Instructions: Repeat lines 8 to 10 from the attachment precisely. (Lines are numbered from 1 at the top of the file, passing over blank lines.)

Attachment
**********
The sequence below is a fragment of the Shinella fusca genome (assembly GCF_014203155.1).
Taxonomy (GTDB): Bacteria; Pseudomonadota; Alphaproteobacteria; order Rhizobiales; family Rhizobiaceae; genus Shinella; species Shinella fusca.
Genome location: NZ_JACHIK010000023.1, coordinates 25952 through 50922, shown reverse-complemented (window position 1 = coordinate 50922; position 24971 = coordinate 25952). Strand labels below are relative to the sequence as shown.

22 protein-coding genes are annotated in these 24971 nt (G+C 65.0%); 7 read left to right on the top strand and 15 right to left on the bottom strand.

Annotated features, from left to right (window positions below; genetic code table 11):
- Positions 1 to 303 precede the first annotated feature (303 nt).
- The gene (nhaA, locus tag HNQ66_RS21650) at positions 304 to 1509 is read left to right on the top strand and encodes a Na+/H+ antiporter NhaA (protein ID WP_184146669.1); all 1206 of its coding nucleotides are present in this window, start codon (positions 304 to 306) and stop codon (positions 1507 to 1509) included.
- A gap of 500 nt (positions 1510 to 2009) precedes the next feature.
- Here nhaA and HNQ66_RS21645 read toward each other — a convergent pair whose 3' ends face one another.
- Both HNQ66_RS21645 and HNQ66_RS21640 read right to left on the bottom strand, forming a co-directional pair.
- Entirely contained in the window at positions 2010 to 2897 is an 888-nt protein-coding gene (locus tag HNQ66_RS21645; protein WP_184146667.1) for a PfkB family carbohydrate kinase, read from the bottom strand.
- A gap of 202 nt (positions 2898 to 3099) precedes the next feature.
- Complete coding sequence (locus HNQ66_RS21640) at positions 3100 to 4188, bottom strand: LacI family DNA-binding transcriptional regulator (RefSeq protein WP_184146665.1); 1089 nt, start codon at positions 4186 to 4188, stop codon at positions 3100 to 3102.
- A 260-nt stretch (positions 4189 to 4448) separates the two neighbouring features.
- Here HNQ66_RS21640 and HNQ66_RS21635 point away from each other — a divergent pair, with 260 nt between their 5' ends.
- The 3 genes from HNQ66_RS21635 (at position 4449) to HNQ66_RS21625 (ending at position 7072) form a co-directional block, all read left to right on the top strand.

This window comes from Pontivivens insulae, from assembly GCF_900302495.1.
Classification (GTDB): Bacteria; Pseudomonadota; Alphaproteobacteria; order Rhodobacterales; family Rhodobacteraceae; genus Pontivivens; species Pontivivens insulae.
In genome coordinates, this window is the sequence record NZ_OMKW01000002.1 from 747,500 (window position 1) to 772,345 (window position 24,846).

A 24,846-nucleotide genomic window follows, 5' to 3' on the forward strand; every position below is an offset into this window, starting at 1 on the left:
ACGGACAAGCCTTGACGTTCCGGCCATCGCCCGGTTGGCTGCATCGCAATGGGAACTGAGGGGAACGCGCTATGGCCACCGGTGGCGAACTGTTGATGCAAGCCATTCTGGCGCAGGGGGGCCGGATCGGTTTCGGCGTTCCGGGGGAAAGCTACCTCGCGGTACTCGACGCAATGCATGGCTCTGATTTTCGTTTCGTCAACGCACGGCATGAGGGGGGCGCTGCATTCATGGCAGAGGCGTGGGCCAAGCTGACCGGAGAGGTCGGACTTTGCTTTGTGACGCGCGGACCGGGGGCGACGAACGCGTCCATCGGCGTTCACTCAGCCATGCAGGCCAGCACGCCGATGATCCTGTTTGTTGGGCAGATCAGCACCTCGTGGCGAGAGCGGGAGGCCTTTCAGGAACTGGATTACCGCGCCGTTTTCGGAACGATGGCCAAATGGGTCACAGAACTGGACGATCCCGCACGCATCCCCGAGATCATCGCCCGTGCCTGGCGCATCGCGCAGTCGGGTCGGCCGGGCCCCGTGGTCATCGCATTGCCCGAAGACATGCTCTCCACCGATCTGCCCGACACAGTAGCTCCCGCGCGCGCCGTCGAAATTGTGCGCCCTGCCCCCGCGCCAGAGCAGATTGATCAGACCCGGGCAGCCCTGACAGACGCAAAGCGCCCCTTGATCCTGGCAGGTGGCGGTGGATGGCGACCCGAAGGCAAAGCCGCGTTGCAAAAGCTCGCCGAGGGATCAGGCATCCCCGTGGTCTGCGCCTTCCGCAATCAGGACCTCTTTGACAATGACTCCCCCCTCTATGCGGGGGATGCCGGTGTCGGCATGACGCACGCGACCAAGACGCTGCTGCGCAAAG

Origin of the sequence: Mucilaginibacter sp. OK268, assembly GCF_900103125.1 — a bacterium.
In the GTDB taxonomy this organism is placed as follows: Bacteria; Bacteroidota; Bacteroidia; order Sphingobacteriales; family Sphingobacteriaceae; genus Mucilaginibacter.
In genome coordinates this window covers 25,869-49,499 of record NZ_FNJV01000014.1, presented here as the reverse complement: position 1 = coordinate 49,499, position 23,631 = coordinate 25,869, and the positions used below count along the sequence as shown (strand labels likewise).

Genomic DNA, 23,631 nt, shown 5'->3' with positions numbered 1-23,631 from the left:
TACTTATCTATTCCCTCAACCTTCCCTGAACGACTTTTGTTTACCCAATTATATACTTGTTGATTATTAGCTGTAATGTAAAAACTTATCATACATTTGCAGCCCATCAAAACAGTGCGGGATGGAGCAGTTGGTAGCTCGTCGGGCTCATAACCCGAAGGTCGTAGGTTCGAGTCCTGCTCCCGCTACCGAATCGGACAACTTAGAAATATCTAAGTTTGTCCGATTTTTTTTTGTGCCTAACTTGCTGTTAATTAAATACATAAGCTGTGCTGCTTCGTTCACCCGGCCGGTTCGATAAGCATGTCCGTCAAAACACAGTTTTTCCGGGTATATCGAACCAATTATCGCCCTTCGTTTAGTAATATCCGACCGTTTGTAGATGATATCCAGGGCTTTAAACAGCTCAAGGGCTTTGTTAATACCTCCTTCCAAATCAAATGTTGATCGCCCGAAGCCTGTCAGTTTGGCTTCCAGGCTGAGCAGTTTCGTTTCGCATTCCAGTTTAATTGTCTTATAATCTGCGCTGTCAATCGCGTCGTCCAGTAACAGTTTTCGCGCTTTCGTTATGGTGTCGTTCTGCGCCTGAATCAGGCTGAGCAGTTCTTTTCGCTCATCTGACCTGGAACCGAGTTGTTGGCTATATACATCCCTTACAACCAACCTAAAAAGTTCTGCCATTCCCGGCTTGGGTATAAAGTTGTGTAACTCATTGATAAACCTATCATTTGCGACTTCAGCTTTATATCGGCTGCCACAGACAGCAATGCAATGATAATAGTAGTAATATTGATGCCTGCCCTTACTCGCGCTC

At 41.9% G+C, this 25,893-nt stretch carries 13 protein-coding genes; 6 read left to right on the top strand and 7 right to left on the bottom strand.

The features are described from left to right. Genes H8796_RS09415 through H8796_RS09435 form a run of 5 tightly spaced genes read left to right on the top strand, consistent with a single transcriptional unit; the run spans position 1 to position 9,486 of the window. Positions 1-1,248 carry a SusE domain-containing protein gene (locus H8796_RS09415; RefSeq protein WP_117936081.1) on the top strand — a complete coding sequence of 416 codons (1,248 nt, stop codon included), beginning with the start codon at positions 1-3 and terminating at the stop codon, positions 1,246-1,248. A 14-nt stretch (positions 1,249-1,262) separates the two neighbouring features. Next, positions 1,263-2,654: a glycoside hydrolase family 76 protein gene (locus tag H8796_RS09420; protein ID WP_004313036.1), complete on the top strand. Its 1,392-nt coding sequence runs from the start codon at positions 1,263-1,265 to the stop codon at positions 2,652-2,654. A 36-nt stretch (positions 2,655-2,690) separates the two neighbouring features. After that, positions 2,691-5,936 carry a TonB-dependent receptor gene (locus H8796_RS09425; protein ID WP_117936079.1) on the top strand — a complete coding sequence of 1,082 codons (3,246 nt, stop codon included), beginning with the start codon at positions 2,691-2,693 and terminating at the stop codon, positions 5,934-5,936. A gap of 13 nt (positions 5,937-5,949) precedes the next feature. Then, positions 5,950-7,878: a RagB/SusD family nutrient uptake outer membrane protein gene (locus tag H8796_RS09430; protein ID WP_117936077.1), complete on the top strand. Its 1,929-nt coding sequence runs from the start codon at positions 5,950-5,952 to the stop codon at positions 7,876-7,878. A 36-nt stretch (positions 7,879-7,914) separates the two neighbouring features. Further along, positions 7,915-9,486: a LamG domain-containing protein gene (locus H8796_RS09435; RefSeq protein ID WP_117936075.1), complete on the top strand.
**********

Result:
- A gap of 500 nt (positions 1510 to 2009) precedes the next feature.
- Here nhaA and HNQ66_RS21645 read toward each other — a convergent pair whose 3' ends face one another.
- Both HNQ66_RS21645 and HNQ66_RS21640 read right to left on the bottom strand, forming a co-directional pair.